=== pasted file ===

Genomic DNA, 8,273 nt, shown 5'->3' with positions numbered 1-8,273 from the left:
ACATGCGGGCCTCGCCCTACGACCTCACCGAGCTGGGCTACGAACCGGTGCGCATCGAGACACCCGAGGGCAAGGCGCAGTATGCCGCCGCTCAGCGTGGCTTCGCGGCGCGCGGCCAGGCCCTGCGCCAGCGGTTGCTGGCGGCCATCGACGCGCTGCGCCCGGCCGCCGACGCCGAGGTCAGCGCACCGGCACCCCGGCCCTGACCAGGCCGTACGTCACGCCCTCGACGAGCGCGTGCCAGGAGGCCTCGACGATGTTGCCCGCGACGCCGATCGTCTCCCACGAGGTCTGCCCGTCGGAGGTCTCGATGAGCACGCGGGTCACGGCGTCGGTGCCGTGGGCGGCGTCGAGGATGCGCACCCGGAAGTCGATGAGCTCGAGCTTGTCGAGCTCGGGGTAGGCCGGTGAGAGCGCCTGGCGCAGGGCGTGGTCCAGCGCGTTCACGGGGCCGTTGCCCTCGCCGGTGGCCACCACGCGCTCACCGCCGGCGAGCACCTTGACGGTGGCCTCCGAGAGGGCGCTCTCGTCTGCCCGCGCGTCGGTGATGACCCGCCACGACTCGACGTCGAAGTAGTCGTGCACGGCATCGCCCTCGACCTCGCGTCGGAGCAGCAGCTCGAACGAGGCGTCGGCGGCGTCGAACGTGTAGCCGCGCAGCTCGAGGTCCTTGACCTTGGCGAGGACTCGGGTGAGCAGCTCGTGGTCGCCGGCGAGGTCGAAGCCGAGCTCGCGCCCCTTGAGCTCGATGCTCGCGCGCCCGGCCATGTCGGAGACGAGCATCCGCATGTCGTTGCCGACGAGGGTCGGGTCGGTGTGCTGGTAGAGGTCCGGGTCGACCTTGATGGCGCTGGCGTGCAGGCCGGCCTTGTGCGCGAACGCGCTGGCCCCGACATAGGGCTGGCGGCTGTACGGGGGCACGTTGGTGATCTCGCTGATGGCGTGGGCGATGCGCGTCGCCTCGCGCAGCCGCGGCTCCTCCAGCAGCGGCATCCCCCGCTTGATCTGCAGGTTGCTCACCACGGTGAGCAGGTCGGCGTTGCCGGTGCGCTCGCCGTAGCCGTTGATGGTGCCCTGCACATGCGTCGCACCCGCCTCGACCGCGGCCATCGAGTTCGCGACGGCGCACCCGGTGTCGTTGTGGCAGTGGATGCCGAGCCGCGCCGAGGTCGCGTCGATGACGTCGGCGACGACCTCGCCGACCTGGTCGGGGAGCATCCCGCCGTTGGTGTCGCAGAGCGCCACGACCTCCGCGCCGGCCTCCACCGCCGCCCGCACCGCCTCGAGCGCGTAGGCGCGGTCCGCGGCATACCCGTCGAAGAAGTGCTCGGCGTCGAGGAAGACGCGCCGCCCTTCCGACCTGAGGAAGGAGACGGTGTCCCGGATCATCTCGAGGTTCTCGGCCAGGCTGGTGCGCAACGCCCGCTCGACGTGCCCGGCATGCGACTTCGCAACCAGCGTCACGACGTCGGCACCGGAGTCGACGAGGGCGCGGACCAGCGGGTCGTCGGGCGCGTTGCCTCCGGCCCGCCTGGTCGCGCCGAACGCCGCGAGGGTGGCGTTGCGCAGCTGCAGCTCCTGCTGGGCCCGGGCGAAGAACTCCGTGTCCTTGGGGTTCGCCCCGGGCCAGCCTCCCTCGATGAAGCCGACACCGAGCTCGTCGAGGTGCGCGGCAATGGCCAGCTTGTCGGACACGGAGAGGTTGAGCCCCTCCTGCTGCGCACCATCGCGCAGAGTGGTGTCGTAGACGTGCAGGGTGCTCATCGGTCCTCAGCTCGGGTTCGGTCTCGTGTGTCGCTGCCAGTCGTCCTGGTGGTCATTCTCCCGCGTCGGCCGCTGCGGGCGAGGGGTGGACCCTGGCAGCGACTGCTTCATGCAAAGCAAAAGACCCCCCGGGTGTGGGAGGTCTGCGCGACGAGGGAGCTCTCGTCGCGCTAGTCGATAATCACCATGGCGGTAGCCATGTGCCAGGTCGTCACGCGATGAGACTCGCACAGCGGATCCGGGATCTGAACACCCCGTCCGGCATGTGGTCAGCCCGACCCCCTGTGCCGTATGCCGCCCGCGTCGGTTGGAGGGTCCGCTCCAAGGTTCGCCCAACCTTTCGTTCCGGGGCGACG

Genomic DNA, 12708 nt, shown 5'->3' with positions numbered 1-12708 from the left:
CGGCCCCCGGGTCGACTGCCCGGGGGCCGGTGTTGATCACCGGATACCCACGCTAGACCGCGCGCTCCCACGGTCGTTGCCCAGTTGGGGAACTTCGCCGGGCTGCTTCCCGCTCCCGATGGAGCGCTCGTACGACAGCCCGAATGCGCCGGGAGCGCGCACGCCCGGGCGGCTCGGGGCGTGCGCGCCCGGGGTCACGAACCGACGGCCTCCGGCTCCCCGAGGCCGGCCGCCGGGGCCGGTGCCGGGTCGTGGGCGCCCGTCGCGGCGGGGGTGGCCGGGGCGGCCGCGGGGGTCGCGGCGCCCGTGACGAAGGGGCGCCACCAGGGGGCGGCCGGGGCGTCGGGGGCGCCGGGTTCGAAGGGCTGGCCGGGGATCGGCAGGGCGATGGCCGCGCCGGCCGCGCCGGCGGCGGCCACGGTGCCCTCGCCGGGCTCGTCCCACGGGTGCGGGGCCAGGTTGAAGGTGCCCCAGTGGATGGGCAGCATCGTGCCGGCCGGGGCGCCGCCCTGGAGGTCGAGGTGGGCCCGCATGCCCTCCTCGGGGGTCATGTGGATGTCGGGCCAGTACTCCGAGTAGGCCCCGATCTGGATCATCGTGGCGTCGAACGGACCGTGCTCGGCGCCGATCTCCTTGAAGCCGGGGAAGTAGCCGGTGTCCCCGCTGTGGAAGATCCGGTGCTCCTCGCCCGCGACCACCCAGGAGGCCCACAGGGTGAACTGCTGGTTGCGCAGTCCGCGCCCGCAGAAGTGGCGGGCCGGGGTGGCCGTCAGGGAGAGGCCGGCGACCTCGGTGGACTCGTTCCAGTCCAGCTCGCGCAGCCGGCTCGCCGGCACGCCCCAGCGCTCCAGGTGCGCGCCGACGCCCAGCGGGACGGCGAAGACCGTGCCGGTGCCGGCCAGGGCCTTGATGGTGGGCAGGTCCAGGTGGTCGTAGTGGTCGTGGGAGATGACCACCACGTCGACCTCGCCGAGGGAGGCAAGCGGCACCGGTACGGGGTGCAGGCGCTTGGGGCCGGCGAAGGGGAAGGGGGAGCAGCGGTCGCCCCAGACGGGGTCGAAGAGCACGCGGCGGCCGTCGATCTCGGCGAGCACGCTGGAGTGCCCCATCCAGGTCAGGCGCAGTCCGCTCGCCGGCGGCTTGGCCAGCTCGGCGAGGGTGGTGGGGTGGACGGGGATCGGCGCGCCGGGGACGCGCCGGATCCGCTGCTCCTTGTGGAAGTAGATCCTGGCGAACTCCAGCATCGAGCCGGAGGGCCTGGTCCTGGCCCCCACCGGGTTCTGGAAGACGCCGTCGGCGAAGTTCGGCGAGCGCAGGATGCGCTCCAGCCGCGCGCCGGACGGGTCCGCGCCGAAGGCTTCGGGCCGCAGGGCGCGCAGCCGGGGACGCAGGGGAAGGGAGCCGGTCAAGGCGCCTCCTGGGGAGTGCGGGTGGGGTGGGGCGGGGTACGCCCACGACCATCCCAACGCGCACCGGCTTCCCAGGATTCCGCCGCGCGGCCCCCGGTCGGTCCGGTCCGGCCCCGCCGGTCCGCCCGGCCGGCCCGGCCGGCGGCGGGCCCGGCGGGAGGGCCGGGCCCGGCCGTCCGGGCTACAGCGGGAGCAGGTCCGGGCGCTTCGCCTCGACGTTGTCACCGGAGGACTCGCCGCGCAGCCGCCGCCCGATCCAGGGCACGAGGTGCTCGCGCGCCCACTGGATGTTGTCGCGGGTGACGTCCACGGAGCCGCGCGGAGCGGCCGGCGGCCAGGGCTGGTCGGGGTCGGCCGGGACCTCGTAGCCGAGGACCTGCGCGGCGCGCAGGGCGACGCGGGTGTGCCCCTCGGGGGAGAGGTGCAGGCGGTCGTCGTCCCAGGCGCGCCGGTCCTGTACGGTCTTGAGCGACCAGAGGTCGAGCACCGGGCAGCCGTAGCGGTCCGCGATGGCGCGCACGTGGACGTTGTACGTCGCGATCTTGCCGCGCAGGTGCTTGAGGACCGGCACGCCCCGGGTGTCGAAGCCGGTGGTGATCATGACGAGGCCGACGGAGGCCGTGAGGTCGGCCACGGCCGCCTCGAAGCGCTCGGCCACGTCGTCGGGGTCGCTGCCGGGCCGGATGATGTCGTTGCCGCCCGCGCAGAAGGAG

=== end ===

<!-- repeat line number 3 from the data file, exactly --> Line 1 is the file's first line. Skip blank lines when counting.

Genomic DNA, 12708 nt, shown 5'->3' with positions numbered 1-12708 from the left: